The “Call of Duty” series is one that has been with us for almost as long as I can remember. The stories have taken gamers from World War II to the Cold War, and into the future. The stakes have been raised, nuclear weapons have been detonated, and eventually the world lost its current foothold and fell into chaos. When “Call of Duty” decided to take a stroll through the future of warfare, instead of sticking with the present, I was a bit hesitant in taking the ride. It felt like they had jumped the shark and pushed the story too far, and that the story would suffer due to the major departure of content. I was both right and wrong in my assessment.
In “Call of Duty: Black Ops III” you step into the boots of a solider that is fighting a battle that the events of “Call of Duty: Black Ops II” lead to. The year is 2065 and battles are fought with bullets and technological warfare. The world that the game inhabits is a dark world and something that novelist, William Gibson would be proud of.
Your loosely customized character is brutally attacked by a bloodthirsty machine in the first mission and has to undergo cybernetic enhancements that endow her/him with a Direct Neural Interface. This DNI can be used to hack into networks and raise hell by hijacking the enemy’s infantry, releasing sonic blasts that cause humans to puke out their insides or take control of armor to crush the person wearing it. There are three different ability trees that offer you different ways to play the game. The upgrades also allow you to wall run, jump higher, use enhanced vision, and a bunch of other cool stuff.
You play as a member of a Black Ops team that has been partnered with the CIA to investigate a location used by the CIA that has cut off communication unexpectedly. When you arrive one of your teammates that attempts to mind link with the central computer, begins to malfunction and begins to spread that glitch to other teammates. While trying to discover what is infecting your team you have to fight savage groups that roam the wasteland like the NRC and The 54 Immortals.
When you discover that part of your team might be murdering the good guys it falls onto you and your remaining team to figure out what is being covered up and who is behind it all.
The first few missions that introduce you to your DNI are some of the most interesting in the game. These place you in a “Matrix” type world where you are running simulations in events that already took place in history. For example, you are able to try to change the events that lead to a terrorist bombing of a train. These don’t actually change the events of the real-world but they do test your abilities to handle situations like this in the future. During these missions one of your team (that is accustom to DNI ability) leads you through different scenarios. These scenarios familiarize you to different physical, weapon and cybernetic abilities. This is a good example of how making a tutorial level doesn't always have to come with boring tedium for the developer or the gamer.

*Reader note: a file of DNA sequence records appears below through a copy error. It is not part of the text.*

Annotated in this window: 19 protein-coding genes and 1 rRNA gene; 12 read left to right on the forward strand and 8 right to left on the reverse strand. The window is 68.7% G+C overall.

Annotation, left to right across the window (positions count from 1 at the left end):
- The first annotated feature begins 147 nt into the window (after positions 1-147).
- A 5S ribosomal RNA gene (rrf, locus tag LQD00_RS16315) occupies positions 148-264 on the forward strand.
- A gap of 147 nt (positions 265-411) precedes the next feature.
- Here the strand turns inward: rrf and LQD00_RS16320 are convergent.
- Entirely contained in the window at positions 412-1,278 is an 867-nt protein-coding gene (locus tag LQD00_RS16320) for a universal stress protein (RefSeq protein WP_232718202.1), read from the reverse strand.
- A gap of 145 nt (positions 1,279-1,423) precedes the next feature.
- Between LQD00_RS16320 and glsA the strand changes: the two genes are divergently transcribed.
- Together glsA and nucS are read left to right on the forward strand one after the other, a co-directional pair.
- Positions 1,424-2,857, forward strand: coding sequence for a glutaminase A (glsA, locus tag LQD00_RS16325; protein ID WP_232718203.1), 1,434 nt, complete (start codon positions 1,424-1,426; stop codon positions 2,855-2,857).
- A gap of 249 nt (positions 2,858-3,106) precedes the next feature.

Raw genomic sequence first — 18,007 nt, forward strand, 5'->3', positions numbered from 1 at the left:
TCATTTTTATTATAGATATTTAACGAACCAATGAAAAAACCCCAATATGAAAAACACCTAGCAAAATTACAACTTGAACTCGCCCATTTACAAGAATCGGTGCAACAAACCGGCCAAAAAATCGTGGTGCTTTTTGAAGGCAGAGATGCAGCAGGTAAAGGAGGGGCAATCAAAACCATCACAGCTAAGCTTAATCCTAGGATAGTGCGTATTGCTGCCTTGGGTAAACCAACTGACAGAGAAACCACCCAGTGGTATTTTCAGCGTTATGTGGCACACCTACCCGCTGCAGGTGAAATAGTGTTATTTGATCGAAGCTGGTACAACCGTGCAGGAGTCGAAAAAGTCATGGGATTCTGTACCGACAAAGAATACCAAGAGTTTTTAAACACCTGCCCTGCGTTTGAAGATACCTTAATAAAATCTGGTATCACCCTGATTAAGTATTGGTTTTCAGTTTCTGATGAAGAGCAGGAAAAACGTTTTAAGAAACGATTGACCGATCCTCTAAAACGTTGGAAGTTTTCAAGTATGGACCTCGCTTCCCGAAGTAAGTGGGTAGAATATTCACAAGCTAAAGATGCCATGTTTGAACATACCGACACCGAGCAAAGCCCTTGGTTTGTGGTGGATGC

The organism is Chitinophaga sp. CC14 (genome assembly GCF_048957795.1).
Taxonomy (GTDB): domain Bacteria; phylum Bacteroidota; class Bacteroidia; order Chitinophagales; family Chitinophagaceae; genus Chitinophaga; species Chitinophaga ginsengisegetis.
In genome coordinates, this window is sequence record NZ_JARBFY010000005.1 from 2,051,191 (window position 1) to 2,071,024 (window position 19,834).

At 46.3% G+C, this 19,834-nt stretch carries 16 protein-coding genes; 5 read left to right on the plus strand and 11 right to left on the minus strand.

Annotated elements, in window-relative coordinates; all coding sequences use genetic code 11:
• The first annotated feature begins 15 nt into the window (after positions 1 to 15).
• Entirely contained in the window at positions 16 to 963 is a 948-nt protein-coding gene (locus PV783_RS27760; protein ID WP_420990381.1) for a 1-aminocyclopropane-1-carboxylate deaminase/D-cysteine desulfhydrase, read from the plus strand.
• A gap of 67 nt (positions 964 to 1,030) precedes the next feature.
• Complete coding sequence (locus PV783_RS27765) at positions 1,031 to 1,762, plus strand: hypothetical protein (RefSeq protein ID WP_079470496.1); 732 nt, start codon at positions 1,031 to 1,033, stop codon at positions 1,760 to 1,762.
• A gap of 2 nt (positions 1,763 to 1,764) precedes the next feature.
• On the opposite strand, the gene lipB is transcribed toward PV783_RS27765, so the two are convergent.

This simulation tutorial works, however, in the final parts of the game levels play out in your mind. When your character attempts to link with another DNI in order to gather information, it takes you into that persons headspace including their dreams and nightmares. These are not just cutscenes that you watch and then move past, although they should be, they are entire levels that are filled with triply visuals and abstract sociological commentary. I appreciate COD trying to give a fresh perspective in a game that usually resolves around the same tropes, but these levels bog down the game and make for an anti-climactic ending.
This was an interesting enough world to have cybernetic warfare and smooth gameplay in and have a good time, without introducing ghost in the machine scenarios or veering the story too far off course. The world the game inhabits is a character that is pushed into the background and overlooked despite it being the crowning achievement of the campaign. I appreciate a COD title that attempts to break the mold of what is expected from the series, but instead of sticking to a path the game tries to split direction in too man ways and ends up spreading itself thin because of it.
The campaign starts off interesting enough and offers some cool mechanics into the gameplay that could have made it one of the best COD titles yet. However, the head trip, mind link stuff toward the end stops it in its tracks and only allows it to crawl past the finish line.The characters feel wooden and don’t allow for much natural development. Black Ops III does do a great job of creating an interesting world design to spend your time in but that only goes skin deep and makes the campaign the weakest mode in the game.